Saturday, January 24, 2004


I suppose I should comment on the latest psychology findings just gleefully paraded in the NYT -- to the effect that too much choice can be bad for you. Too much choice is said to be confusing, paralysing and dissatisfying. This is actually a very old idea -- one made much of in Alvin Toffler's 1971 book, Future shock -- and it is ideal fodder for Leftists who want to dictate to people. As good totalitarians have always said, they can say: "See. Choice is bad for you. WE will make all your decisions for you".

There is of course some truth in saying that choice can be "blinding", as Toffler put it, but everything has its costs and the key question to ask is what if YOUR particular choice (of jam or anything else) were taken away? You would not like it. I myself feel irritated by the vast range of jams, mayonnaise etc that I have to go through in the supermarket to find just the one I want -- but I get REALLY irritated if my particular favourite is not among those on offer. The basic conclusion is that if we want our OWN choice of something, we have to tolerate OTHER people being given their choice too. Freedom has its costs. Nobody has ever pretended otherwise. But take that freedom away and you run into REALLY big costs -- in happiness and much else besides.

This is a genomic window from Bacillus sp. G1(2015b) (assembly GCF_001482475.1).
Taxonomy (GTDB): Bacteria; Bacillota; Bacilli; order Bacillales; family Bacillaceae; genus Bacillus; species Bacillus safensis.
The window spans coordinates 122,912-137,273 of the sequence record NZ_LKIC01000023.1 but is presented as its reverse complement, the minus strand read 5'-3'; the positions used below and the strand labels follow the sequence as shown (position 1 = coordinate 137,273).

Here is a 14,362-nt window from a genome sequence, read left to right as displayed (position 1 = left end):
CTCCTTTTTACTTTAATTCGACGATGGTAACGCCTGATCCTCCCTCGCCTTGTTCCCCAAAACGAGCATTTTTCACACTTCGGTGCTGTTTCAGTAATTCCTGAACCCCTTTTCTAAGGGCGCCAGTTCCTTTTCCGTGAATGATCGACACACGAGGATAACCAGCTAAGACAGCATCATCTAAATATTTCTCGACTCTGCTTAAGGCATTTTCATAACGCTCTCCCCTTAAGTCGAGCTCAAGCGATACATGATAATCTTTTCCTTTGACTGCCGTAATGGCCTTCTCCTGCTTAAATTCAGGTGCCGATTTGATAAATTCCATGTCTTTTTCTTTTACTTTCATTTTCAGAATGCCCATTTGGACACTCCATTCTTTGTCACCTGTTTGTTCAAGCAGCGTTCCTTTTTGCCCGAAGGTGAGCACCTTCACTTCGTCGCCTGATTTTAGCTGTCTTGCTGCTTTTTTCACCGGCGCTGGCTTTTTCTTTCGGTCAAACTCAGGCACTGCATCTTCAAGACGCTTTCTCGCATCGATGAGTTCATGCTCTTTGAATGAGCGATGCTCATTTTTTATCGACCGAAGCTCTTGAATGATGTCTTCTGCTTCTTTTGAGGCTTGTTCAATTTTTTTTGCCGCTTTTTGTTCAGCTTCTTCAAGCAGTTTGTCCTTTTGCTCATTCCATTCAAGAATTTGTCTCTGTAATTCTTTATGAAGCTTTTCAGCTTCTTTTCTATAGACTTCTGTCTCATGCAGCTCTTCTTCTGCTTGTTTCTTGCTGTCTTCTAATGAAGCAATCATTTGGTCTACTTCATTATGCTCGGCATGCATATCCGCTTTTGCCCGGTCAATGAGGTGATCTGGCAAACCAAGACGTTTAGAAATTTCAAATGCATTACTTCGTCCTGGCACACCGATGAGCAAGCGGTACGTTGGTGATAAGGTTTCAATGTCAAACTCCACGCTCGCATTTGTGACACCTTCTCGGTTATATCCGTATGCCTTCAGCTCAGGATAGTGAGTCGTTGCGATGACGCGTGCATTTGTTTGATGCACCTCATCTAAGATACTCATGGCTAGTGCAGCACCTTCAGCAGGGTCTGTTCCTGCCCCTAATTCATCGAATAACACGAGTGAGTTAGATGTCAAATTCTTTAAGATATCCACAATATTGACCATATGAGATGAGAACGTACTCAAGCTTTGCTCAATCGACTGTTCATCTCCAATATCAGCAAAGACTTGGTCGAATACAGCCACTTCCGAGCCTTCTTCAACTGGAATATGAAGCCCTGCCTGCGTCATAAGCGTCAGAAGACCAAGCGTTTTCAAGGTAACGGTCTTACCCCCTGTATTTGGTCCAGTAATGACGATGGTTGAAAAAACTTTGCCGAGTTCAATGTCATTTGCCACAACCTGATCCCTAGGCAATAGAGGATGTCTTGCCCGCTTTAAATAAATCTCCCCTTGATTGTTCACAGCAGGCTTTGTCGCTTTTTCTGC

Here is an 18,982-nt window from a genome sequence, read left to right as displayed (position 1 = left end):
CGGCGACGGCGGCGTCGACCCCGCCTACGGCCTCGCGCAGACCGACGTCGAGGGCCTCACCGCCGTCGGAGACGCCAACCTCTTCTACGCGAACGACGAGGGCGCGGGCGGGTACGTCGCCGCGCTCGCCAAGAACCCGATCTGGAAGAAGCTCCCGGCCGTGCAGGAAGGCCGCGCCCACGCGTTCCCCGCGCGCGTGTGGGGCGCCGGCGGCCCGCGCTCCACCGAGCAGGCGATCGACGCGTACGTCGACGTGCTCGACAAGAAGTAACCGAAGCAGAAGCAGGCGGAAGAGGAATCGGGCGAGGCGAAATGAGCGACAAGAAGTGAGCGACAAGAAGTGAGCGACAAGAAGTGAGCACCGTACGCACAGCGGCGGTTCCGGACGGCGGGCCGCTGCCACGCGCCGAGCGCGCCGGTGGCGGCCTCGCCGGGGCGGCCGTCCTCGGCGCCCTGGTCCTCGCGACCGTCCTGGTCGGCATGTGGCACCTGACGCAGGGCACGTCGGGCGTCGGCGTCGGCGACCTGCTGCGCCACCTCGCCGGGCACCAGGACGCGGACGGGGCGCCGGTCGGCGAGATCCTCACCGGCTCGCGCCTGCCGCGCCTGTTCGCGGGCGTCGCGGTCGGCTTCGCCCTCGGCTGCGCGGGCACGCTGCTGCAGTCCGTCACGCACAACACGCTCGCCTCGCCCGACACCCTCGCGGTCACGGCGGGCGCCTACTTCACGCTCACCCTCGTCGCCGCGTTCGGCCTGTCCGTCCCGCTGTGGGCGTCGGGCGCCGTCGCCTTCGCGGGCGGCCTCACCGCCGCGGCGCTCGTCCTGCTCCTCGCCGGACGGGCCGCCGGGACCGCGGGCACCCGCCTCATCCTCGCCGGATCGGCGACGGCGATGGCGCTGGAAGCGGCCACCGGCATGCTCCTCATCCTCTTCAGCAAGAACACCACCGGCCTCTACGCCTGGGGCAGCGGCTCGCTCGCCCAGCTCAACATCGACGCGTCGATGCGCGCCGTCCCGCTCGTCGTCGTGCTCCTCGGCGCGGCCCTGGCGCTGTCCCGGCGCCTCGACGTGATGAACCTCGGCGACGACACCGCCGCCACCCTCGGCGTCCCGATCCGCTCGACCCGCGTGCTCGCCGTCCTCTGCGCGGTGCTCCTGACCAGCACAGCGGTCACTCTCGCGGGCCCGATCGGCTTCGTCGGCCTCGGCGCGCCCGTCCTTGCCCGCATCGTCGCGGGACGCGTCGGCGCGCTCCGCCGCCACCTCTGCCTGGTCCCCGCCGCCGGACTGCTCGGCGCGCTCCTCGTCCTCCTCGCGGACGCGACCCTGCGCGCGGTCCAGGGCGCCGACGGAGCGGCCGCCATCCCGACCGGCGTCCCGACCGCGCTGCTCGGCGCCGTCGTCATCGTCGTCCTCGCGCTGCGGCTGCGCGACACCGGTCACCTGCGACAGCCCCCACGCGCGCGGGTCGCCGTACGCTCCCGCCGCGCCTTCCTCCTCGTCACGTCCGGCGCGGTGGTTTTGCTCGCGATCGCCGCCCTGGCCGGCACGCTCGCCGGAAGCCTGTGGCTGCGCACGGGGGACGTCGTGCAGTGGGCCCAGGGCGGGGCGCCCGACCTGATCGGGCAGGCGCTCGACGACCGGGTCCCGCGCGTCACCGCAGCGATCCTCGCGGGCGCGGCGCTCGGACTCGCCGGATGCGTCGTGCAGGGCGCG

And there is the larger question of whether getting what you want makes you happy. Often it may not. As Oscar Wilde memorably wrote in his 1892 play Lady Windermere's Fan: "In this world there are only two tragedies. One is not getting what one wants, and the other is getting it". And having choices and options may be an instance of something that people seek but which does not make them happy. But surely only someone who thinks he is a very superior being (e.g. the typical Leftist) would see that as a reason to stop giving people what they want. Who are we to sit in judgment on other people's choices and on what will make them happy? As Queen Elizabeth I asked the King of Spain centuries ago: "Why cannot Your Majesty let your subjects go to the Devil in their own way?"

There is another thoughtful comment -- by Peg Kaplan -- on the issues involved here


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